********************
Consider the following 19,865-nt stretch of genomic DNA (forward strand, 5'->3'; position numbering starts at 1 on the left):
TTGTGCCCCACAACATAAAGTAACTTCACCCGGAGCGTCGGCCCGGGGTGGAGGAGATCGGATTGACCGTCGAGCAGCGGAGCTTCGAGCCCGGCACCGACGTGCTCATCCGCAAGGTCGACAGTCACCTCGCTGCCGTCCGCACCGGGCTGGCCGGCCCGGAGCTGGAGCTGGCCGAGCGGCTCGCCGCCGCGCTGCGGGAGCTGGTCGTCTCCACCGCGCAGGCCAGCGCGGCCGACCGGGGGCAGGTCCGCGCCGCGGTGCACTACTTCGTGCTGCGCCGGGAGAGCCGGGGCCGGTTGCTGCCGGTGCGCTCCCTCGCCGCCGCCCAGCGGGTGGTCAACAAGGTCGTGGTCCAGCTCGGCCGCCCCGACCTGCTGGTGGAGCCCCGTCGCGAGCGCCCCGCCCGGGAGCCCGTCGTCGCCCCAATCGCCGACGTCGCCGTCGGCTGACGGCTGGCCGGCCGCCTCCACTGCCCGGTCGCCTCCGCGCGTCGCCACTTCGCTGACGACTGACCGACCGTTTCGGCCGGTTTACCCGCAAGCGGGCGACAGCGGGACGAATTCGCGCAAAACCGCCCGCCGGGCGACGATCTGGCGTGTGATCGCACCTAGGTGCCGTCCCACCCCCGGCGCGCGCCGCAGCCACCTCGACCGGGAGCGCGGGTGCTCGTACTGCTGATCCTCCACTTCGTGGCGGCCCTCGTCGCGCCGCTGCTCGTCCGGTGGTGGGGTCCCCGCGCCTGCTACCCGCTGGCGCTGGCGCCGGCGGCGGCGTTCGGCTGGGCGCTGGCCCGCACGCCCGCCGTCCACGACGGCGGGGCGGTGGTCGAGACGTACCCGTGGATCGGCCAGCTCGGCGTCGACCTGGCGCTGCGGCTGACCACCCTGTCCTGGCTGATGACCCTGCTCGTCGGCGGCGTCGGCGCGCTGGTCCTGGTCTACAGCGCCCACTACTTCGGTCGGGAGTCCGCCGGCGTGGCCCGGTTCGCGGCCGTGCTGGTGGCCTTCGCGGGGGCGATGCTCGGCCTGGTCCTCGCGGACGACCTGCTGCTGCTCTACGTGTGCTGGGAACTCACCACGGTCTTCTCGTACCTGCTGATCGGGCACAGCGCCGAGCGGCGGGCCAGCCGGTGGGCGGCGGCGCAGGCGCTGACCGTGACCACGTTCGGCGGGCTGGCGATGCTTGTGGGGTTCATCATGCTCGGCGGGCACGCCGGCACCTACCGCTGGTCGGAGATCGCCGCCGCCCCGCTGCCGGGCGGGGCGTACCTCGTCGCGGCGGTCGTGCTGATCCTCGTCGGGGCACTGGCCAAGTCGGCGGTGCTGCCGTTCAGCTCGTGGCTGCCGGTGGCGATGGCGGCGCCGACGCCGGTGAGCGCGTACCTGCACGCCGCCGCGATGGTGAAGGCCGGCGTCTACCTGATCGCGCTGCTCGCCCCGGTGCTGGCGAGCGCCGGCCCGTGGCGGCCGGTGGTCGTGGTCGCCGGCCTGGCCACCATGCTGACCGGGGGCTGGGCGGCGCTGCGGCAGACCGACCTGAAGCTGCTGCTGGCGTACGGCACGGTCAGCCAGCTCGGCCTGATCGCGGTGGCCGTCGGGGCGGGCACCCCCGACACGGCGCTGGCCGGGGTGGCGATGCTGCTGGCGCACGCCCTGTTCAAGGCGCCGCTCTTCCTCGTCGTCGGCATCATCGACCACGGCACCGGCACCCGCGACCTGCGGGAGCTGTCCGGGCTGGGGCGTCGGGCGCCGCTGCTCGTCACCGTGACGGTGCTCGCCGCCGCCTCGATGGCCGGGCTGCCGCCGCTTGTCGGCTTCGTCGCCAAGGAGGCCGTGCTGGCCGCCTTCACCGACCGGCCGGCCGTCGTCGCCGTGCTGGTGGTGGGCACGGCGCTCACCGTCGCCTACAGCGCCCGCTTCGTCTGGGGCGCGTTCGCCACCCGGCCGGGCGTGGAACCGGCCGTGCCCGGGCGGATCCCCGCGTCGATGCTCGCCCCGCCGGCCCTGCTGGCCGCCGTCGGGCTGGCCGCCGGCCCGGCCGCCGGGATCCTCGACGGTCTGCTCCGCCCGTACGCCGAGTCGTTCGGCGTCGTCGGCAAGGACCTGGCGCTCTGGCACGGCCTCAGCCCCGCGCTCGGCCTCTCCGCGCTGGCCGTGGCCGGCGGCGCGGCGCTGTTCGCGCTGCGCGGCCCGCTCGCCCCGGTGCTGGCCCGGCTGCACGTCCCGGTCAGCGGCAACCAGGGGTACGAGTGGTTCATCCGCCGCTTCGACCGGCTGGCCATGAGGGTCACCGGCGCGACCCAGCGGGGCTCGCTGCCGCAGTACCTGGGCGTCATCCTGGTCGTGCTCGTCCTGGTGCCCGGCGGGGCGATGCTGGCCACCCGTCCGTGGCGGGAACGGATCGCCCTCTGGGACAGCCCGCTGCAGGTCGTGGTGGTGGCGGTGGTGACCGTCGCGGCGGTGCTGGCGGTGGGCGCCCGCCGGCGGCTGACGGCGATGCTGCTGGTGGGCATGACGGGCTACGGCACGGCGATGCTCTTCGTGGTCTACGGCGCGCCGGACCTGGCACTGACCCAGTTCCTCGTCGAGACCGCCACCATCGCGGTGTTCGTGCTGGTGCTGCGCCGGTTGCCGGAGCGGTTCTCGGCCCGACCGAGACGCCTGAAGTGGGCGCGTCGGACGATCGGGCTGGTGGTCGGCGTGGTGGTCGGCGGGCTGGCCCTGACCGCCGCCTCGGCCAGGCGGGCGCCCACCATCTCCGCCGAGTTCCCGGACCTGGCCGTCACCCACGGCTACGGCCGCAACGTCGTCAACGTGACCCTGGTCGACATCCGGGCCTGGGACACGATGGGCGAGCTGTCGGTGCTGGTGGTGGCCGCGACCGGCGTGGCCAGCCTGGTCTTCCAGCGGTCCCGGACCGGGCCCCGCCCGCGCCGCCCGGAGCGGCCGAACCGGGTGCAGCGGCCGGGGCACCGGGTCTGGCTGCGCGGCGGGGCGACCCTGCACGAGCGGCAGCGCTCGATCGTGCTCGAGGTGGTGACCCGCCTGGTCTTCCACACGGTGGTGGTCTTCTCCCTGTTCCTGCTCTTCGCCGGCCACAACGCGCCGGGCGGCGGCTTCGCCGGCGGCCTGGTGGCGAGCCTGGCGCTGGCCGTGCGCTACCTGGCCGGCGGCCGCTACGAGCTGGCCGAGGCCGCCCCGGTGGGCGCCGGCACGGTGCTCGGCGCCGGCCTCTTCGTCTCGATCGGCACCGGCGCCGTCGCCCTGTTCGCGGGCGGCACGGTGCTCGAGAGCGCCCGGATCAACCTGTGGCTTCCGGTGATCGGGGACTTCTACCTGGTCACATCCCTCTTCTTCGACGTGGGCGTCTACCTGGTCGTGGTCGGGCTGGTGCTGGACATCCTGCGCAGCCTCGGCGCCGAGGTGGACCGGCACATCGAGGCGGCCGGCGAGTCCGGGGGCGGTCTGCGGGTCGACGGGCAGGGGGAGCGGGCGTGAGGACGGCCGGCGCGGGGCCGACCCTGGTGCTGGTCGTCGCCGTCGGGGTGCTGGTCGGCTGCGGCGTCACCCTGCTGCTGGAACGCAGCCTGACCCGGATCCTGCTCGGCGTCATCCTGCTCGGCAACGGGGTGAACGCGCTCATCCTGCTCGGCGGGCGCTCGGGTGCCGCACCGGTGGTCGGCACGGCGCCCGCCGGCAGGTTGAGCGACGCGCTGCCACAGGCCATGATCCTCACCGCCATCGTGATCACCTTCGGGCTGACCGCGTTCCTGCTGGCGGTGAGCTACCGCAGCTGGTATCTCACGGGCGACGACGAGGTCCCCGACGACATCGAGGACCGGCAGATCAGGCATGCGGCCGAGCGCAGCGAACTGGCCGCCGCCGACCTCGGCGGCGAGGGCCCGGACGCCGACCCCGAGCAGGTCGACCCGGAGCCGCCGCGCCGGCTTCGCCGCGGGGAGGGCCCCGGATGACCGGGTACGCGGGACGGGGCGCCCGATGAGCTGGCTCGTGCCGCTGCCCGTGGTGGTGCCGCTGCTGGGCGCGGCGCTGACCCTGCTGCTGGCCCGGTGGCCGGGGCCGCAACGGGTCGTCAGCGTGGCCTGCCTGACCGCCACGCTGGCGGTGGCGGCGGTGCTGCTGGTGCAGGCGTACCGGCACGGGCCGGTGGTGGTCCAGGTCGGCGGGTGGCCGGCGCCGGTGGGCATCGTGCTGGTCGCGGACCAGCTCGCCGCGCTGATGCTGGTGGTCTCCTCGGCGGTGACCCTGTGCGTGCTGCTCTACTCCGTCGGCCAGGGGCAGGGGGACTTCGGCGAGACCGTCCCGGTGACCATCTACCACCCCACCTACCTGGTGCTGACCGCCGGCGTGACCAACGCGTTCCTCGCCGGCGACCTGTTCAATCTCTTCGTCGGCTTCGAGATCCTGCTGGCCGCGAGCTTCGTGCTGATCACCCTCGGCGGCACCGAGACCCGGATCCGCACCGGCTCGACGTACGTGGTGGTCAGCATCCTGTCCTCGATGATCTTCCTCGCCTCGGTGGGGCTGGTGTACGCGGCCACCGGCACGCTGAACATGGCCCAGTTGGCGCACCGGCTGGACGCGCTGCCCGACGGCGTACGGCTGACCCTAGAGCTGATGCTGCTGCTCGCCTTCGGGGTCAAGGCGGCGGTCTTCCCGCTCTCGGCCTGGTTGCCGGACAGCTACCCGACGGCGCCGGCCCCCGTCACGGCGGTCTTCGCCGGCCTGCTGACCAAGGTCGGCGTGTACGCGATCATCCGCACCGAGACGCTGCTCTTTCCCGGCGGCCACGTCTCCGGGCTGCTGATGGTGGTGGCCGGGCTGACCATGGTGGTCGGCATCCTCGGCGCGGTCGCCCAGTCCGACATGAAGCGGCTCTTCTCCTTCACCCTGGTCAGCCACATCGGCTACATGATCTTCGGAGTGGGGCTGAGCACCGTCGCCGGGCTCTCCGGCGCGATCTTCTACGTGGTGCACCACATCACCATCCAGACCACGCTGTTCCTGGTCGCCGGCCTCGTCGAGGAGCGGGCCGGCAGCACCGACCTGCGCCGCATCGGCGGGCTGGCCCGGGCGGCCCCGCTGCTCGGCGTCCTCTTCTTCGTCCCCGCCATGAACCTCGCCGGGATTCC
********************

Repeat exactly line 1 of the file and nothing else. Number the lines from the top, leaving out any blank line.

Consider the following 19,865-nt stretch of genomic DNA (forward strand, 5'->3'; position numbering starts at 1 on the left):